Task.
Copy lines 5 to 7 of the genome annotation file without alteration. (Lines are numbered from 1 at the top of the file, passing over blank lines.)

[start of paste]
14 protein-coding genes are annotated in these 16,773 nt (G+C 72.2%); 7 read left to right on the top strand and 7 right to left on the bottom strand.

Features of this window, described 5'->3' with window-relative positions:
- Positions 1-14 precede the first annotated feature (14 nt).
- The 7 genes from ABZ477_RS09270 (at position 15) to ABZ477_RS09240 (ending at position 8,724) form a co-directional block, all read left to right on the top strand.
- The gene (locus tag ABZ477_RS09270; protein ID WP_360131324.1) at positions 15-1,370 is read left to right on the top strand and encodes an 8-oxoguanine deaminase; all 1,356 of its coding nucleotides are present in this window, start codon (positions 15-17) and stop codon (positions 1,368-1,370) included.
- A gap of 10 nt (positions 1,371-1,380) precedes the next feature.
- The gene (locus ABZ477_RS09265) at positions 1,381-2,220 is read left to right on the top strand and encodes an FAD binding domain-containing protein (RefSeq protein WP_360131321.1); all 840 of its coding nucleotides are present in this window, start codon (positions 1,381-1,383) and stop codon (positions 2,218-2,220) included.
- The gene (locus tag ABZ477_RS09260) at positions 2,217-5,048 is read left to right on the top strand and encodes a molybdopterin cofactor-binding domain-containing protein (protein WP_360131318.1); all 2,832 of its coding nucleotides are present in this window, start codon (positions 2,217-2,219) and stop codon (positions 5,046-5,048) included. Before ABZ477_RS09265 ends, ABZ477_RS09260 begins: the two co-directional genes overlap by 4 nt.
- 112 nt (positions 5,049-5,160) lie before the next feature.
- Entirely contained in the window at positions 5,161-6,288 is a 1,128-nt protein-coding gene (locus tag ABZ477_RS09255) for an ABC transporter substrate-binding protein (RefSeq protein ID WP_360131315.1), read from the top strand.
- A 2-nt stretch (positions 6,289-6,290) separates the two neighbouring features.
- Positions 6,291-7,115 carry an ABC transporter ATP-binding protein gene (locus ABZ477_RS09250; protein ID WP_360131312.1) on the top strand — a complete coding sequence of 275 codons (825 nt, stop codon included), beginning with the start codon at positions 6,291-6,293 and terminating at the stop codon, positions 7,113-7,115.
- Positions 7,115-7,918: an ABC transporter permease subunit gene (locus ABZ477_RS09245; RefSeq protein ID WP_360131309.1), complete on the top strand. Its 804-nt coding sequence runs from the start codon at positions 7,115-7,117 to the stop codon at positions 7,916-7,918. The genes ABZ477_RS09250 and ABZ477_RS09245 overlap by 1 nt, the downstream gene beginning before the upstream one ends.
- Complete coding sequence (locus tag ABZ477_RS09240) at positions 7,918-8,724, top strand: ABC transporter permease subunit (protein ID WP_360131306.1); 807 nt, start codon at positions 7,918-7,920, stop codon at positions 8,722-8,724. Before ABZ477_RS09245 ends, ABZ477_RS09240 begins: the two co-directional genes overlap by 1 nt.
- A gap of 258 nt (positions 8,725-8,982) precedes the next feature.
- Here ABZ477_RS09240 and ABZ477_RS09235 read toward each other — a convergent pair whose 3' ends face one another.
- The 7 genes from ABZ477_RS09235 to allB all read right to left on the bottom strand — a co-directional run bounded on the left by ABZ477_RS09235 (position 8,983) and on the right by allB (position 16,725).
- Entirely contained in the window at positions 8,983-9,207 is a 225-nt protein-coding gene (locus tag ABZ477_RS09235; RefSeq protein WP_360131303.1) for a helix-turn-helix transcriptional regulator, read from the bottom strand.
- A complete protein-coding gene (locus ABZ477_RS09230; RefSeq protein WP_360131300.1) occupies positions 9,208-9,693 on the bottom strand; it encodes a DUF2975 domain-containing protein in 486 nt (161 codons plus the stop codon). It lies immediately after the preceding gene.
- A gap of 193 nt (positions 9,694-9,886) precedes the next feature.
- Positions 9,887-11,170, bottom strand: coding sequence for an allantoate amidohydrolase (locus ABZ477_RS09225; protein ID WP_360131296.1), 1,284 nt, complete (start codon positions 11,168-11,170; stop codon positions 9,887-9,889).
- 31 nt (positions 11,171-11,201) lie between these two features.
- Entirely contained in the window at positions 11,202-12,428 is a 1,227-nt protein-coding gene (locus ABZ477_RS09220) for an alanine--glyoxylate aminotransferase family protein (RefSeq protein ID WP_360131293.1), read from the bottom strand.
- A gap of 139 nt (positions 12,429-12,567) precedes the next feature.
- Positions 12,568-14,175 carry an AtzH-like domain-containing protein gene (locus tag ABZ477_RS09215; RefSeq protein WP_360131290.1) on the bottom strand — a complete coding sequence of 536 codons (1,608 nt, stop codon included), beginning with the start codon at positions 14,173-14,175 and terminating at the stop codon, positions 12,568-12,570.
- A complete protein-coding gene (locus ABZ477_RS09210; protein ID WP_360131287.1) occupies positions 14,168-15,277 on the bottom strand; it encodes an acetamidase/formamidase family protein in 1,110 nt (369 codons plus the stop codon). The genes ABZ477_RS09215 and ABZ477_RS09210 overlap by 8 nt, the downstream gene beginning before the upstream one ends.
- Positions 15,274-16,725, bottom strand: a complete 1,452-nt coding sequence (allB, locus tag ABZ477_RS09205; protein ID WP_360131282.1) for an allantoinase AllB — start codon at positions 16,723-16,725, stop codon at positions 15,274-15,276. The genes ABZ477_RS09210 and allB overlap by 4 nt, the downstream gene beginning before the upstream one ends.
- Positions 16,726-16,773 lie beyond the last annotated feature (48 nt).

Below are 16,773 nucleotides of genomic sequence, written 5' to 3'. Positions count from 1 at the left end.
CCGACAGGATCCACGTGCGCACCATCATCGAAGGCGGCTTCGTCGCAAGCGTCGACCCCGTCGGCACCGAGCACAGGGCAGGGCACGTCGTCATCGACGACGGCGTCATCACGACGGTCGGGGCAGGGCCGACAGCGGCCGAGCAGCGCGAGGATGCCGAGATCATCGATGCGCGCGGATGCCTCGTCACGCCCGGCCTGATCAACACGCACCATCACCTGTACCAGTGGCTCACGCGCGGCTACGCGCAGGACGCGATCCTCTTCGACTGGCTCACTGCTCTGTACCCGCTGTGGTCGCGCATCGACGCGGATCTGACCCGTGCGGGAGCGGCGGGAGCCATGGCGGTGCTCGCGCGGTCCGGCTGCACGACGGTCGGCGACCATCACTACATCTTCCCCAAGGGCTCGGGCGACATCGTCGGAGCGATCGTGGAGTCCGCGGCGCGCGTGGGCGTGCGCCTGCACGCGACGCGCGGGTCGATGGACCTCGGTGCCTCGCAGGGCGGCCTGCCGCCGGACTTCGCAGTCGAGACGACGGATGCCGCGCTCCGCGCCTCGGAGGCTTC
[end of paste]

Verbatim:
- The gene (locus tag ABZ477_RS09270; protein ID WP_360131324.1) at positions 15-1,370 is read left to right on the top strand and encodes an 8-oxoguanine deaminase; all 1,356 of its coding nucleotides are present in this window, start codon (positions 15-17) and stop codon (positions 1,368-1,370) included.
- A gap of 10 nt (positions 1,371-1,380) precedes the next feature.
- The gene (locus ABZ477_RS09265) at positions 1,381-2,220 is read left to right on the top strand and encodes an FAD binding domain-containing protein (RefSeq protein WP_360131321.1); all 840 of its coding nucleotides are present in this window, start codon (positions 1,381-1,383) and stop codon (positions 2,218-2,220) included.